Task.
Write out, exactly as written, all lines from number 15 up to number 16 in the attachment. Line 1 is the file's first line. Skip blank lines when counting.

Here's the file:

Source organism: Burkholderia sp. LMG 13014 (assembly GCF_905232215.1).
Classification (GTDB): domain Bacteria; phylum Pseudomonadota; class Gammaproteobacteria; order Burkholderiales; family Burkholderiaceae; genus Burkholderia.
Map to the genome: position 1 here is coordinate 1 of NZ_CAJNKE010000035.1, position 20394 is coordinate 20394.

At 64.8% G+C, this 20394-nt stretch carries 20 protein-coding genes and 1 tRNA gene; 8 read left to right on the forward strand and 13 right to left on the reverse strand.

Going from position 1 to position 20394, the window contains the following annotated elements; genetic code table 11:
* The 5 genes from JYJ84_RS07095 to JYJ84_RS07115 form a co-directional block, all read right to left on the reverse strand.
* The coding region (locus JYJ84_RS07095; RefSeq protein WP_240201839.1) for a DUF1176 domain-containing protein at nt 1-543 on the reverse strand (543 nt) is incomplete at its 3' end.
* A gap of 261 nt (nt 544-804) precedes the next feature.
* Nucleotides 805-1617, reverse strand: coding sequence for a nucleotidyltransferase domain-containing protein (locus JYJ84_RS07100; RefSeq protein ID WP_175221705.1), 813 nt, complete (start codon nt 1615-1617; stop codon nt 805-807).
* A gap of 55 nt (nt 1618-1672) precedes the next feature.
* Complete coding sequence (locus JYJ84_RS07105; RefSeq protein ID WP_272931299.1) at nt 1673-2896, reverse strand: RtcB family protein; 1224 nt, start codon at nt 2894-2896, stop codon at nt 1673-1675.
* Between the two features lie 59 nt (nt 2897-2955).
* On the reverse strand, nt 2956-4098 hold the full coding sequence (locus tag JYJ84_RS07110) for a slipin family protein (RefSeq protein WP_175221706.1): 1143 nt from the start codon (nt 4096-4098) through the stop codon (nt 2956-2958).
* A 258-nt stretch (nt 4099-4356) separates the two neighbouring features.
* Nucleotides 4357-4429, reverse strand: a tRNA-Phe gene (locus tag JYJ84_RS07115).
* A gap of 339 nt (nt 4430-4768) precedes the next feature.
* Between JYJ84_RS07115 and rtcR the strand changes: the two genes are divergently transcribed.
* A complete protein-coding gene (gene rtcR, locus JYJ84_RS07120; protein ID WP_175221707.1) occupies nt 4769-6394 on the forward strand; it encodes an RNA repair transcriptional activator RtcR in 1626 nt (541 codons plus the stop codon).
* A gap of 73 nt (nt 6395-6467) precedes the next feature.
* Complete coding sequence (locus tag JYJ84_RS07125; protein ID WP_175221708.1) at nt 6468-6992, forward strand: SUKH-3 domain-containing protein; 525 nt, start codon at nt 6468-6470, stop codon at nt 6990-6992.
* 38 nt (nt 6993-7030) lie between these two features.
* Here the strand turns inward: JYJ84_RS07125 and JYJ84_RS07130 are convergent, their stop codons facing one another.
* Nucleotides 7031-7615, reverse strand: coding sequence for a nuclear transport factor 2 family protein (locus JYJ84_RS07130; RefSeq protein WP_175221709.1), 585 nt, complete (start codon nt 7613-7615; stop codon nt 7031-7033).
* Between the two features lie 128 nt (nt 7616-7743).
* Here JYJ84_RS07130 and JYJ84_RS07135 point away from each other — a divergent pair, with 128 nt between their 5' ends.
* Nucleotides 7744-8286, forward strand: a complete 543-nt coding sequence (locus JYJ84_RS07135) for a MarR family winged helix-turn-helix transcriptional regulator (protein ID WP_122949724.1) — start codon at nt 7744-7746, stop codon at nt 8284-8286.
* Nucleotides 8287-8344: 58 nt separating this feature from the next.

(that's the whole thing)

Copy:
* Nucleotides 4357-4429, reverse strand: a tRNA-Phe gene (locus tag JYJ84_RS07115).
* A gap of 339 nt (nt 4430-4768) precedes the next feature.